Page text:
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  • Scissors keep the tempo while a commercial plays on a Bangladeshi TV channel. A hair drier launches a conversation about politics. Yusuf says something along the lines of,

    "It's better to talk about your true god than to disrespect someone else's false god. Let others be however they want to be."

    From the awkward South Asian cuts in high school to the pointy sideburns in college to a more professional look now, Yusuf has been cutting my hair since I was 12. He asks how my dad's health is, whether my younger brother recovered from the appendicitis operation. How's my brother doing in Cambridge?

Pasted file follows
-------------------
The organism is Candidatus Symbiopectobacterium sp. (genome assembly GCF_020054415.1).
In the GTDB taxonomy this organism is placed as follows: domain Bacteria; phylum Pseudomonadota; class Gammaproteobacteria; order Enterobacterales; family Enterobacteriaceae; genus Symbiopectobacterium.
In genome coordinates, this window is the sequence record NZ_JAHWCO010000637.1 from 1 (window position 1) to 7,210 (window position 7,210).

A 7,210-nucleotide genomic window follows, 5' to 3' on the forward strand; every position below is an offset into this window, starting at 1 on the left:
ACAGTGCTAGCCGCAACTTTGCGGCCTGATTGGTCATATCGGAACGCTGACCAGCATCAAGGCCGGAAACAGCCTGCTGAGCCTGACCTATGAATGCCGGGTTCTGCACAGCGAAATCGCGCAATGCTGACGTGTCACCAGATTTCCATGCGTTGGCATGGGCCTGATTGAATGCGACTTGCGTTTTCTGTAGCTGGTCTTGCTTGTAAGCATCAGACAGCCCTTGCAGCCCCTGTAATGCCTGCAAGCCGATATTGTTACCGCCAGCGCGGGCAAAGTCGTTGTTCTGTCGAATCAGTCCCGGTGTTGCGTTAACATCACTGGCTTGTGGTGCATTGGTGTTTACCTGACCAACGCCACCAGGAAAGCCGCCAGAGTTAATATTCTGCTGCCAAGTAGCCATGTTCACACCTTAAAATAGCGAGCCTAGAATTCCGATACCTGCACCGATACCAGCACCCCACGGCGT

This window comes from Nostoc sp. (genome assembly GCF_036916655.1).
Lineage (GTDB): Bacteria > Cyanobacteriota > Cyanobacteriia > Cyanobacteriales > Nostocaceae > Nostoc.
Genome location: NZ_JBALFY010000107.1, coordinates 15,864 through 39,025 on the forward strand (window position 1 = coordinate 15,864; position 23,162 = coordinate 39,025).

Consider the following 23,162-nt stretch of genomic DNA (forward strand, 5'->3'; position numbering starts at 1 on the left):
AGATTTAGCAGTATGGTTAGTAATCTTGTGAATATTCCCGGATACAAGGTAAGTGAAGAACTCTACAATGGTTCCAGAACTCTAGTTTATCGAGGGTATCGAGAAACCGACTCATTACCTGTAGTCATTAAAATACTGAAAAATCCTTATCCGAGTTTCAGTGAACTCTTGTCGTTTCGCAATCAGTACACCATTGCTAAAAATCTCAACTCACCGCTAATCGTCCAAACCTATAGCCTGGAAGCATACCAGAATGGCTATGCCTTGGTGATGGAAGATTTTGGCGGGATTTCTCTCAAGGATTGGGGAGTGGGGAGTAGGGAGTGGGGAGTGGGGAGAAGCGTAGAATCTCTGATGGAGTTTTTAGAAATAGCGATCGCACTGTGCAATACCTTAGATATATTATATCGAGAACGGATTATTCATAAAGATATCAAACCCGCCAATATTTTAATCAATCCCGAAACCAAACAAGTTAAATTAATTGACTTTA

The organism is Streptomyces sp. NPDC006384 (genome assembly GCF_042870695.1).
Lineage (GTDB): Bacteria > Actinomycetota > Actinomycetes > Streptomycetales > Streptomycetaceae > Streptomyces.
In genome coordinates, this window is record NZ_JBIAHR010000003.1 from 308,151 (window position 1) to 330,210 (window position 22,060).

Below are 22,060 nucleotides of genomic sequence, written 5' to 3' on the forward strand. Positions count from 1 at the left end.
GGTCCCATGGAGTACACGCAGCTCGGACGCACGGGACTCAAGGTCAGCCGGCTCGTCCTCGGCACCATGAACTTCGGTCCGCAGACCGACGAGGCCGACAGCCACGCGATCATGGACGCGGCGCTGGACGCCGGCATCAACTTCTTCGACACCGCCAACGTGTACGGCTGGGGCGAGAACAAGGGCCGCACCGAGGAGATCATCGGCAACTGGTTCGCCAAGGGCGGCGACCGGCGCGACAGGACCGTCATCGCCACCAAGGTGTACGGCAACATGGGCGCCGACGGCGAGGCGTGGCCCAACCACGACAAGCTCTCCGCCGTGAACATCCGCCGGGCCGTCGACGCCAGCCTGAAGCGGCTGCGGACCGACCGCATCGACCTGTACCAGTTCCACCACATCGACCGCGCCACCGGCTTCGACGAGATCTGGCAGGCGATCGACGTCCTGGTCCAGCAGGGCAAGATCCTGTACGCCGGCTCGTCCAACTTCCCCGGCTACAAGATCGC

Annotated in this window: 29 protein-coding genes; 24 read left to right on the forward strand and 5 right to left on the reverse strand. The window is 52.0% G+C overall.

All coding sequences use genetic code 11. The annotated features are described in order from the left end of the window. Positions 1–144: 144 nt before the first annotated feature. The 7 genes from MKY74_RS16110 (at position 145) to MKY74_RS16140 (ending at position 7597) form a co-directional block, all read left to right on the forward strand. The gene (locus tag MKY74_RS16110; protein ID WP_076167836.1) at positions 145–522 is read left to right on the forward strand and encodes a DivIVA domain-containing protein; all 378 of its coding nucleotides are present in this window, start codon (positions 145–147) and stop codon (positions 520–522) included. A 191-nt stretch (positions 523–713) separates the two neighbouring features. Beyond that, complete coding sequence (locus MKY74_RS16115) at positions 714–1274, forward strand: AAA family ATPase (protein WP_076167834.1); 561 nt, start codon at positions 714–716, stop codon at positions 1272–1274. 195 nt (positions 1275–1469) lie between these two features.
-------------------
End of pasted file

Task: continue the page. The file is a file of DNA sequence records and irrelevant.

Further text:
He knows everything about me. He sat in his store and watched me grow up.

    He's the link that connects the Bangladeshis, Indians, Pakistanis, African Americans, Guyanese, and Hispanics that live around Sterling Ave in the Bronx. He's not just a barber but a shrink, advisor, counselor, a neighbor, a community organizer and the list goes on and on.

    Get your haircut at Happy Haircutting Salon. He charges only $10. Expect him to pause the hair cut many times to wave to people passing by, shake hands and greet customers and answer the occasional phone call.
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